ME: I heartily agree with everything you've just said. And that's how I've always interpreted that passage--and still do! It says that people came from all around to listen to Jesus, including Decapolis (Greek cities), so I imagine there would have been some in the crowd that knew Jesus' double-reference. But yes, MOST would have thought of the Law. What I find neat is that JESUS knew the double meaning, that He was there was it was originally written (by a god--a.k.a Satan) and He was setting things "straight" and--all the way back to early Babylonian time. If I'm wrong, I want to be corrected!! But I really should alter that post to include the OT reference...

And so I am. LOL. Heaven forbid anyone think I'm one of those that try to discredit the Bible. Horror of horrors! Think me a ditz for forgetting about the Torah reference, but not a "discreditor" of God's Word.

*attribution--Code of laws of Hammurabi, Louvre museum, Middle East antiques.This work is free software; you can redistribute it or modify it under the terms of the CeCILL. 

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  1. Hi April,
    Thanks for your humility and humor.

    While there was a crowd of Jews and Gentiles around Jesus when he spoke of an eye for an eye, his focus was on his disciples (Mt. 5:1-2). When he says they have heard this saying before, it would have probably been in the synagogues, where the scribes/rabbis of the Pharisees read and taught the Torah (including an eye for an eye). But Jesus goes on to say that what he says is they should get no revenge at all (5:39-42).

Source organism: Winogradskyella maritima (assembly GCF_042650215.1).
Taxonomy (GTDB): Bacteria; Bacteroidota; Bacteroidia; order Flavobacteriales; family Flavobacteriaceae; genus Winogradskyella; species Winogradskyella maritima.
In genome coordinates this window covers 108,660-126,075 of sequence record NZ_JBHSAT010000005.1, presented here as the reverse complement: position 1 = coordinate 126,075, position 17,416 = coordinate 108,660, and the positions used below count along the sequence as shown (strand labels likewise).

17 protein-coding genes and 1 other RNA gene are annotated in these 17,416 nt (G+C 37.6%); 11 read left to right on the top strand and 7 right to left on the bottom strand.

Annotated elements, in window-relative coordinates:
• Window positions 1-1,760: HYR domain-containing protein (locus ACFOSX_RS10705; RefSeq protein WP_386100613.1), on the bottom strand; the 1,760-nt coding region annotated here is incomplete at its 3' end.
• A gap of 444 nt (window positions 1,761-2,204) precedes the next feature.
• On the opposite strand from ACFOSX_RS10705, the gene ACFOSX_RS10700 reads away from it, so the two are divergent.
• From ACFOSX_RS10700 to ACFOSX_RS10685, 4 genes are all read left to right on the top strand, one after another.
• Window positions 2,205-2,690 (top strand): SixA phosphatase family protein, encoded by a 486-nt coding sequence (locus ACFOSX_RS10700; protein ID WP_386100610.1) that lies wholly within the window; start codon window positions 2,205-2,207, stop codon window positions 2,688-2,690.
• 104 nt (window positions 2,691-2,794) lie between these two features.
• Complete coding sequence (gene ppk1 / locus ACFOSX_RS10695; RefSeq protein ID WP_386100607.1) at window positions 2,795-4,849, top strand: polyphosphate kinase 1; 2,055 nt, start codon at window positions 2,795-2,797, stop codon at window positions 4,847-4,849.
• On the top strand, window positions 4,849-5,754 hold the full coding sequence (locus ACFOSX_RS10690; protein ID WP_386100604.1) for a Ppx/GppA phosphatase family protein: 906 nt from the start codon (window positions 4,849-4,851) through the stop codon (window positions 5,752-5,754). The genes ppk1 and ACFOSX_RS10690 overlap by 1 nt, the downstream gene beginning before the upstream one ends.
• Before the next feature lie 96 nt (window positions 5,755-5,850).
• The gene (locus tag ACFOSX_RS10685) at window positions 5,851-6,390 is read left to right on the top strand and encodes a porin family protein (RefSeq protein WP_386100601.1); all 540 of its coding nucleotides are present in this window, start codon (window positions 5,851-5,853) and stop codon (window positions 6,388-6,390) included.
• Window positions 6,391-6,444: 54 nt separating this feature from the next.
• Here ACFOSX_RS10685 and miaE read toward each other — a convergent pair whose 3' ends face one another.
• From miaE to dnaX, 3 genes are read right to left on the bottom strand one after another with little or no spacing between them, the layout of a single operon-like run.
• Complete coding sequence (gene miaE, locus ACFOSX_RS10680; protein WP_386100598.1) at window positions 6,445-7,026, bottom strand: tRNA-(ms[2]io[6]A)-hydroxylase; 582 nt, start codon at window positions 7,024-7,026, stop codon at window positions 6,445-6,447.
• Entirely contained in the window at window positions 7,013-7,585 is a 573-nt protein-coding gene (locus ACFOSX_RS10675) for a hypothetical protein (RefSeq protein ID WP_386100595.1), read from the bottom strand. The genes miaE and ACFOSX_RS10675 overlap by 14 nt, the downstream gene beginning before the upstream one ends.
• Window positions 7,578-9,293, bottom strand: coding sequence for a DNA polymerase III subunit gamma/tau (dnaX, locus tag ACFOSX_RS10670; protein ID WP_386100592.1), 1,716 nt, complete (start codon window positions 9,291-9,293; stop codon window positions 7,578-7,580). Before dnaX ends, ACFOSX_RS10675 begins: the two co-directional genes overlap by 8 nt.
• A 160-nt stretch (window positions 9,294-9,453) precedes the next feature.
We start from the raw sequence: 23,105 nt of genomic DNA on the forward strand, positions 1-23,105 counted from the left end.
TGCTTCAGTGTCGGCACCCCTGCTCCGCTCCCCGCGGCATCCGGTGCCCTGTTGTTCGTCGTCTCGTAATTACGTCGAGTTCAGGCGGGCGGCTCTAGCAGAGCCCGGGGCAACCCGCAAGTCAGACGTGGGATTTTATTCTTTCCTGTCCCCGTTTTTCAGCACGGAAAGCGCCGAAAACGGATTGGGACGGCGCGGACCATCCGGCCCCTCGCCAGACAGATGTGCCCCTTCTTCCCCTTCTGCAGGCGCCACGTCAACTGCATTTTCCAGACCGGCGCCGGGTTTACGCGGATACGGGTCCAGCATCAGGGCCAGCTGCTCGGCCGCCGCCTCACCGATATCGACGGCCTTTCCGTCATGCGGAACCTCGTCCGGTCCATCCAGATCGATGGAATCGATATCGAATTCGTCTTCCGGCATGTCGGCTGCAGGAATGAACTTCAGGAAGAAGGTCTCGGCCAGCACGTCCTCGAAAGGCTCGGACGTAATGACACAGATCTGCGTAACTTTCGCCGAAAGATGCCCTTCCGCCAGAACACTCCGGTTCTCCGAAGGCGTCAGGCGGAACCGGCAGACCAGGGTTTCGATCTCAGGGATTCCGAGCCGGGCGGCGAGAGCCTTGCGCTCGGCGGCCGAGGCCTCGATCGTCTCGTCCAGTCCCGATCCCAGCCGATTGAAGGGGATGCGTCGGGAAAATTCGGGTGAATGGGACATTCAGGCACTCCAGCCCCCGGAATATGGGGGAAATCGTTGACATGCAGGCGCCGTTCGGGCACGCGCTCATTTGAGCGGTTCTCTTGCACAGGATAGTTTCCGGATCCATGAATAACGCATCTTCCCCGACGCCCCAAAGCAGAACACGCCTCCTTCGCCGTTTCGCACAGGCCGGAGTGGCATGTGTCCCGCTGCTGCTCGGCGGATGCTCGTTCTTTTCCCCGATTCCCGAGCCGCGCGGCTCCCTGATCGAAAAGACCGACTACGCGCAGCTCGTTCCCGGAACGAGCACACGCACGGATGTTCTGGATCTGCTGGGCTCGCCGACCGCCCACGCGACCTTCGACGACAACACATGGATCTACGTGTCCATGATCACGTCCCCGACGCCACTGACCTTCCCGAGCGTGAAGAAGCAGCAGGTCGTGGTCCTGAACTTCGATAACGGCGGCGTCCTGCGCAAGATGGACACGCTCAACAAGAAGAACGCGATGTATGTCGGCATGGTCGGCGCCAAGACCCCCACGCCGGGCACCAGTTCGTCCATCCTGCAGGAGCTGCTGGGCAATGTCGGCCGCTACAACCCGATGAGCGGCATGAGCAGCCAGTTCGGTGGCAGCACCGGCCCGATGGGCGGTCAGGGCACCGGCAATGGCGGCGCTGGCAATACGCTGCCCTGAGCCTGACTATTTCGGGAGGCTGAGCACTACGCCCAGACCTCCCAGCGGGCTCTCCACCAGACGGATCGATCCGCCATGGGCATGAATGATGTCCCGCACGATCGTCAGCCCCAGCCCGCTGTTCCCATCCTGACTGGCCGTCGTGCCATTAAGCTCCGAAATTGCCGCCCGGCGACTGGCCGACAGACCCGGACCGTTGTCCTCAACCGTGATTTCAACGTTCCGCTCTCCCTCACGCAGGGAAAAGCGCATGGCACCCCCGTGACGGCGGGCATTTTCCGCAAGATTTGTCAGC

So instead of telling people in general that these laws are impossible, Jesus is telling disciples their righteousness must exceed that of the scribes and Pharisees or they will not enter the kingdom of heaven (5:20). A righteousness that includes no revenge, no evil for evil (as Paul echoes in Rom. 12:14f.), is the righteousness they should hunger and thirst for; if so, they will be filled with that righteousness (5:6).

  2. JesusandtheBible--thank you so much for stopping by and for honoring my blog with your insight. Blessings!